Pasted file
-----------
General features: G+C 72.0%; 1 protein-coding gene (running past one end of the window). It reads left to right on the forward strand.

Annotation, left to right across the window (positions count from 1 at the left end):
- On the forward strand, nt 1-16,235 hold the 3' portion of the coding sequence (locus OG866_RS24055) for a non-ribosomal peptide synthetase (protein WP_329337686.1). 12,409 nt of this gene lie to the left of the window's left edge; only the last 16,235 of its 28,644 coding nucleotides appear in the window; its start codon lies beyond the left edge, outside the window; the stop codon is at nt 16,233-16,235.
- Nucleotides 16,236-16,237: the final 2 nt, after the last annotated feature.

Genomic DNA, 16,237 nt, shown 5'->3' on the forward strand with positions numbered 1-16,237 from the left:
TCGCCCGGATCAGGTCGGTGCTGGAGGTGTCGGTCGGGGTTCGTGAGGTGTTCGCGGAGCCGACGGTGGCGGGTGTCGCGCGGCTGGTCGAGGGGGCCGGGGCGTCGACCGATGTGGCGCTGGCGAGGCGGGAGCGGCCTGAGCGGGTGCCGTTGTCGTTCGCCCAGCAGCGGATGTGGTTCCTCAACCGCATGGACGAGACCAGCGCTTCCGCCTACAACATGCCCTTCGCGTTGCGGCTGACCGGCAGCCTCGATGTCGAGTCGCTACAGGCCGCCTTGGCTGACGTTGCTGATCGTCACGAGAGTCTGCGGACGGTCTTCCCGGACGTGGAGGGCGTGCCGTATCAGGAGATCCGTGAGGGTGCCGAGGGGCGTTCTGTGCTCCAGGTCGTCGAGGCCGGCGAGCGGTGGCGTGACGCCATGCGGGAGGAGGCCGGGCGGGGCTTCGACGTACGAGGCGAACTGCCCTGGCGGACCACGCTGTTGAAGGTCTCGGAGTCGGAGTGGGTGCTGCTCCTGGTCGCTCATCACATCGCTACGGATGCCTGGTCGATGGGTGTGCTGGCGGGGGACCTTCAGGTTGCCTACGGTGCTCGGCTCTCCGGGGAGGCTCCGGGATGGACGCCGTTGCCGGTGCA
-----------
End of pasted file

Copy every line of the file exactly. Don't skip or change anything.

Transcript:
General features: G+C 72.0%; 1 protein-coding gene (running past one end of the window). It reads left to right on the forward strand.

Annotation, left to right across the window (positions count from 1 at the left end):
- On the forward strand, nt 1-16,235 hold the 3' portion of the coding sequence (locus OG866_RS24055) for a non-ribosomal peptide synthetase (protein WP_329337686.1). 12,409 nt of this gene lie to the left of the window's left edge; only the last 16,235 of its 28,644 coding nucleotides appear in the window; its start codon lies beyond the left edge, outside the window; the stop codon is at nt 16,233-16,235.
- Nucleotides 16,236-16,237: the final 2 nt, after the last annotated feature.

Genomic DNA, 16,237 nt, shown 5'->3' on the forward strand with positions numbered 1-16,237 from the left:
TCGCCCGGATCAGGTCGGTGCTGGAGGTGTCGGTCGGGGTTCGTGAGGTGTTCGCGGAGCCGACGGTGGCGGGTGTCGCGCGGCTGGTCGAGGGGGCCGGGGCGTCGACCGATGTGGCGCTGGCGAGGCGGGAGCGGCCTGAGCGGGTGCCGTTGTCGTTCGCCCAGCAGCGGATGTGGTTCCTCAACCGCATGGACGAGACCAGCGCTTCCGCCTACAACATGCCCTTCGCGTTGCGGCTGACCGGCAGCCTCGATGTCGAGTCGCTACAGGCCGCCTTGGCTGACGTTGCTGATCGTCACGAGAGTCTGCGGACGGTCTTCCCGGACGTGGAGGGCGTGCCGTATCAGGAGATCCGTGAGGGTGCCGAGGGGCGTTCTGTGCTCCAGGTCGTCGAGGCCGGCGAGCGGTGGCGTGACGCCATGCGGGAGGAGGCCGGGCGGGGCTTCGACGTACGAGGCGAACTGCCCTGGCGGACCACGCTGTTGAAGGTCTCGGAGTCGGAGTGGGTGCTGCTCCTGGTCGCTCATCACATCGCTACGGATGCCTGGTCGATGGGTGTGCTGGCGGGGGACCTTCAGGTTGCCTACGGTGCTCGGCTCTCCGGGGAGGCTCCGGGATGGACGCCGTTGCCGGTGCA